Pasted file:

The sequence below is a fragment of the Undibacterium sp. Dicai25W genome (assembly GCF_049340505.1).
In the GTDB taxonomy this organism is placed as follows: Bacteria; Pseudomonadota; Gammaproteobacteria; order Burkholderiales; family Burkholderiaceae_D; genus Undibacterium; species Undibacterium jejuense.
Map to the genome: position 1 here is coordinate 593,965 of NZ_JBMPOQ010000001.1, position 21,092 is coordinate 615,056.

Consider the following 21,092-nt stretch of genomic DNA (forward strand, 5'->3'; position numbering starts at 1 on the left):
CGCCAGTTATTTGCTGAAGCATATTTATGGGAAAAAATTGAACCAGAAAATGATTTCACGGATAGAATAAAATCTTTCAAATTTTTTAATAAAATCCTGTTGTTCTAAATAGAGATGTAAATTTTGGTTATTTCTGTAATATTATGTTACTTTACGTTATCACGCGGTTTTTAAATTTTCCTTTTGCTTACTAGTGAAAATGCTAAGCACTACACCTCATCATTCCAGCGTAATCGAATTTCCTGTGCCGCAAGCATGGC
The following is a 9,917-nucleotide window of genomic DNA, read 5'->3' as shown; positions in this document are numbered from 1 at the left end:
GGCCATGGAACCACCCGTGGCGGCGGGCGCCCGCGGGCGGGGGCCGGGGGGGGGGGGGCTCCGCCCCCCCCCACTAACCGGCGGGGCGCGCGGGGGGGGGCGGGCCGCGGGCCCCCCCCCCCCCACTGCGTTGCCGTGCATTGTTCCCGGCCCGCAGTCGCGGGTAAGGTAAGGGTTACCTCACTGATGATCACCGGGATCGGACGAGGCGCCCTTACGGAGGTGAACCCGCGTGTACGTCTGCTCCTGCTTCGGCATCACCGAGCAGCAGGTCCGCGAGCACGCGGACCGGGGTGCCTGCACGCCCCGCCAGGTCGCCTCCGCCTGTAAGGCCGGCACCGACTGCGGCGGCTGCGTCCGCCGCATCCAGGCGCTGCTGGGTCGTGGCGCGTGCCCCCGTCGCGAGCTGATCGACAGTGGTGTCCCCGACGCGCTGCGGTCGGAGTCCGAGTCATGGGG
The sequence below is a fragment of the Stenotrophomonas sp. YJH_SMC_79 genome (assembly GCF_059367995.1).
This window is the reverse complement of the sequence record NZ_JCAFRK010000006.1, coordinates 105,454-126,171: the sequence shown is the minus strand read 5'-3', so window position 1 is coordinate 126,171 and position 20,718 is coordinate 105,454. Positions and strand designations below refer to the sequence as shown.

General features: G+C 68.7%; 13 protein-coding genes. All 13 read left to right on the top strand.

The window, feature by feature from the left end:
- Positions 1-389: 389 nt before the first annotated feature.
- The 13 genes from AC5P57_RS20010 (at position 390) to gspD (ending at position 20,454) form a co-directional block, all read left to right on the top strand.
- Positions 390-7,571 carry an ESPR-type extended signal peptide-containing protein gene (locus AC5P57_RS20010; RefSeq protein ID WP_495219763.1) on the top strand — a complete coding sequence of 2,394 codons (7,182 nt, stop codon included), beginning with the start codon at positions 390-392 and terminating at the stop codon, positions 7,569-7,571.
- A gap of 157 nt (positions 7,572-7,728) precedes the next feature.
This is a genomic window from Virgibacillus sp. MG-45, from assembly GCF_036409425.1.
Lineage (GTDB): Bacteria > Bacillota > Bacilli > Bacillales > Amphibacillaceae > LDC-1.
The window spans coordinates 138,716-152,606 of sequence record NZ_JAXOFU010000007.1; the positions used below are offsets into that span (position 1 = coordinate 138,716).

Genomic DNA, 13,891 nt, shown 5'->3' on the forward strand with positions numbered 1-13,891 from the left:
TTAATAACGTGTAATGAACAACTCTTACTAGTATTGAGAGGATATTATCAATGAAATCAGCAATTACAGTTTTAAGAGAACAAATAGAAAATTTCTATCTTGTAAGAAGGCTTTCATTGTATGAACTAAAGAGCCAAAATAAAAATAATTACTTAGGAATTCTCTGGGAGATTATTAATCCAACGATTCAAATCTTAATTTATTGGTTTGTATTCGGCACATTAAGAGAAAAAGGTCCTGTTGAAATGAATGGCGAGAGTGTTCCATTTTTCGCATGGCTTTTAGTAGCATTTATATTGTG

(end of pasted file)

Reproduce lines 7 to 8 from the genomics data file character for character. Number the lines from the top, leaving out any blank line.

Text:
GGCCATGGAACCACCCGTGGCGGCGGGCGCCCGCGGGCGGGGGCCGGGGGGGGGGGGGCTCCGCCCCCCCCCACTAACCGGCGGGGCGCGCGGGGGGGGGCGGGCCGCGGGCCCCCCCCCCCCCACTGCGTTGCCGTGCATTGTTCCCGGCCCGCAGTCGCGGGTAAGGTAAGGGTTACCTCACTGATGATCACCGGGATCGGACGAGGCGCCCTTACGGAGGTGAACCCGCGTGTACGTCTGCTCCTGCTTCGGCATCACCGAGCAGCAGGTCCGCGAGCACGCGGACCGGGGTGCCTGCACGCCCCGCCAGGTCGCCTCCGCCTGTAAGGCCGGCACCGACTGCGGCGGCTGCGTCCGCCGCATCCAGGCGCTGCTGGGTCGTGGCGCGTGCCCCCGTCGCGAGCTGATCGACAGTGGTGTCCCCGACGCGCTGCGGTCGGAGTCCGAGTCATGGGG
The sequence below is a fragment of the Stenotrophomonas sp. YJH_SMC_79 genome (assembly GCF_059367995.1).